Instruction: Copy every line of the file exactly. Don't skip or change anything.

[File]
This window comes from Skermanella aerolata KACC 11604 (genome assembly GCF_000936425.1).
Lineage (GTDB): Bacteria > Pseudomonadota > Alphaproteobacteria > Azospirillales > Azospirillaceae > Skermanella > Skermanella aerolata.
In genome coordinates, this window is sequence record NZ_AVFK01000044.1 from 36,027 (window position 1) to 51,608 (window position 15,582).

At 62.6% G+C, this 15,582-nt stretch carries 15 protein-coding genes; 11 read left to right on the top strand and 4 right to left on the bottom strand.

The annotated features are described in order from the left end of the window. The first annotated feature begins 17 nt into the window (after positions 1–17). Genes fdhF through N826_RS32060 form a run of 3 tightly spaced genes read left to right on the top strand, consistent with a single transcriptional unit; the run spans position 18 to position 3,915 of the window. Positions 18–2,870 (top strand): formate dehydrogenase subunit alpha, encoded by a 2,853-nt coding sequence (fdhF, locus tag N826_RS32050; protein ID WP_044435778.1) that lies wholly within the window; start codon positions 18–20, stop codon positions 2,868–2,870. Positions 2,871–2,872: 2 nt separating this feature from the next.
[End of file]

This window comes from Skermanella aerolata KACC 11604 (genome assembly GCF_000936425.1).
Lineage (GTDB): Bacteria > Pseudomonadota > Alphaproteobacteria > Azospirillales > Azospirillaceae > Skermanella > Skermanella aerolata.
In genome coordinates, this window is sequence record NZ_AVFK01000044.1 from 36,027 (window position 1) to 51,608 (window position 15,582).

At 62.6% G+C, this 15,582-nt stretch carries 15 protein-coding genes; 11 read left to right on the top strand and 4 right to left on the bottom strand.

The annotated features are described in order from the left end of the window. The first annotated feature begins 17 nt into the window (after positions 1–17). Genes fdhF through N826_RS32060 form a run of 3 tightly spaced genes read left to right on the top strand, consistent with a single transcriptional unit; the run spans position 18 to position 3,915 of the window. Positions 18–2,870 (top strand): formate dehydrogenase subunit alpha, encoded by a 2,853-nt coding sequence (fdhF, locus tag N826_RS32050; protein ID WP_044435778.1) that lies wholly within the window; start codon positions 18–20, stop codon positions 2,868–2,870. Positions 2,871–2,872: 2 nt separating this feature from the next.